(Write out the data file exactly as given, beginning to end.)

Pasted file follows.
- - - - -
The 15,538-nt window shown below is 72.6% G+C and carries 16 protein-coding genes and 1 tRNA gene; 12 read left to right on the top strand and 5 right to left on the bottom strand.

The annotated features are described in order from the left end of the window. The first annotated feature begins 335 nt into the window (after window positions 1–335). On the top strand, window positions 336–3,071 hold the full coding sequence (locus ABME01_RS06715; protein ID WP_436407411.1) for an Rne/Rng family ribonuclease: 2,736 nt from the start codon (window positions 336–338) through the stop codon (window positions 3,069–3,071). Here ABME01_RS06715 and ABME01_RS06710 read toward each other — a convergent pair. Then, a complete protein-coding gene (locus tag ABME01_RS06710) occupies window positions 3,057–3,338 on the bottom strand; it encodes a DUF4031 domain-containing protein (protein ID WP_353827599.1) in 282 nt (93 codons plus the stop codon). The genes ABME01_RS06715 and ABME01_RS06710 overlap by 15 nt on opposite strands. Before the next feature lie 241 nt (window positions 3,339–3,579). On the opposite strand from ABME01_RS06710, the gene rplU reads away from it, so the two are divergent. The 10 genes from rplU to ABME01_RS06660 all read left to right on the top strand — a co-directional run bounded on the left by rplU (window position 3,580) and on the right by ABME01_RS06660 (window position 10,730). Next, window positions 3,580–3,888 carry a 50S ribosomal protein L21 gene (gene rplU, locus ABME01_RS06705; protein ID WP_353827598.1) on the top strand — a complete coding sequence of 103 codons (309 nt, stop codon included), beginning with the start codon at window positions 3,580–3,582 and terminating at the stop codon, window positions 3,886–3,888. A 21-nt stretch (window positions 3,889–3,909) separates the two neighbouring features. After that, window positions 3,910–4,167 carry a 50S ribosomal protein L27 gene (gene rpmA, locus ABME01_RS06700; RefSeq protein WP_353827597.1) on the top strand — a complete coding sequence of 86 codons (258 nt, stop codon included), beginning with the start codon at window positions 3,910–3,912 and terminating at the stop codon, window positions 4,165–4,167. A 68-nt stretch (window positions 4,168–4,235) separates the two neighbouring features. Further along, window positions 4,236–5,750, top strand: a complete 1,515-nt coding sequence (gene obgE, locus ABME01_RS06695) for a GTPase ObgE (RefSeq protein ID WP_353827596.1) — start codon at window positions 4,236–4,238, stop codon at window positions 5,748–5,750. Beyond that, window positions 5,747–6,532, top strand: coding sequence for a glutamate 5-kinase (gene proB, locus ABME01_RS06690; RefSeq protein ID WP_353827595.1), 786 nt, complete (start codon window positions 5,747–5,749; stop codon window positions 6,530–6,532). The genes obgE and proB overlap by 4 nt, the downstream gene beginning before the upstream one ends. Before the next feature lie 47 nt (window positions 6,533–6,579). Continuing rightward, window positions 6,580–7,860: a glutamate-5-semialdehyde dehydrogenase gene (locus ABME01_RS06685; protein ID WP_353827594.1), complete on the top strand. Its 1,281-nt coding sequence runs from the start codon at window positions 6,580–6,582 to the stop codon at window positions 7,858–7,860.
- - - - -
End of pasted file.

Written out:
The 15,538-nt window shown below is 72.6% G+C and carries 16 protein-coding genes and 1 tRNA gene; 12 read left to right on the top strand and 5 right to left on the bottom strand.

The annotated features are described in order from the left end of the window. The first annotated feature begins 335 nt into the window (after window positions 1–335). On the top strand, window positions 336–3,071 hold the full coding sequence (locus ABME01_RS06715; protein ID WP_436407411.1) for an Rne/Rng family ribonuclease: 2,736 nt from the start codon (window positions 336–338) through the stop codon (window positions 3,069–3,071). Here ABME01_RS06715 and ABME01_RS06710 read toward each other — a convergent pair. Then, a complete protein-coding gene (locus tag ABME01_RS06710) occupies window positions 3,057–3,338 on the bottom strand; it encodes a DUF4031 domain-containing protein (protein ID WP_353827599.1) in 282 nt (93 codons plus the stop codon). The genes ABME01_RS06715 and ABME01_RS06710 overlap by 15 nt on opposite strands. Before the next feature lie 241 nt (window positions 3,339–3,579). On the opposite strand from ABME01_RS06710, the gene rplU reads away from it, so the two are divergent. The 10 genes from rplU to ABME01_RS06660 all read left to right on the top strand — a co-directional run bounded on the left by rplU (window position 3,580) and on the right by ABME01_RS06660 (window position 10,730). Next, window positions 3,580–3,888 carry a 50S ribosomal protein L21 gene (gene rplU, locus ABME01_RS06705; protein ID WP_353827598.1) on the top strand — a complete coding sequence of 103 codons (309 nt, stop codon included), beginning with the start codon at window positions 3,580–3,582 and terminating at the stop codon, window positions 3,886–3,888. A 21-nt stretch (window positions 3,889–3,909) separates the two neighbouring features. After that, window positions 3,910–4,167 carry a 50S ribosomal protein L27 gene (gene rpmA, locus ABME01_RS06700; RefSeq protein WP_353827597.1) on the top strand — a complete coding sequence of 86 codons (258 nt, stop codon included), beginning with the start codon at window positions 3,910–3,912 and terminating at the stop codon, window positions 4,165–4,167. A 68-nt stretch (window positions 4,168–4,235) separates the two neighbouring features. Further along, window positions 4,236–5,750, top strand: a complete 1,515-nt coding sequence (gene obgE, locus ABME01_RS06695) for a GTPase ObgE (RefSeq protein ID WP_353827596.1) — start codon at window positions 4,236–4,238, stop codon at window positions 5,748–5,750. Beyond that, window positions 5,747–6,532, top strand: coding sequence for a glutamate 5-kinase (gene proB, locus ABME01_RS06690; RefSeq protein ID WP_353827595.1), 786 nt, complete (start codon window positions 5,747–5,749; stop codon window positions 6,530–6,532). The genes obgE and proB overlap by 4 nt, the downstream gene beginning before the upstream one ends. Before the next feature lie 47 nt (window positions 6,533–6,579). Continuing rightward, window positions 6,580–7,860: a glutamate-5-semialdehyde dehydrogenase gene (locus ABME01_RS06685; protein ID WP_353827594.1), complete on the top strand. Its 1,281-nt coding sequence runs from the start codon at window positions 6,580–6,582 to the stop codon at window positions 7,858–7,860.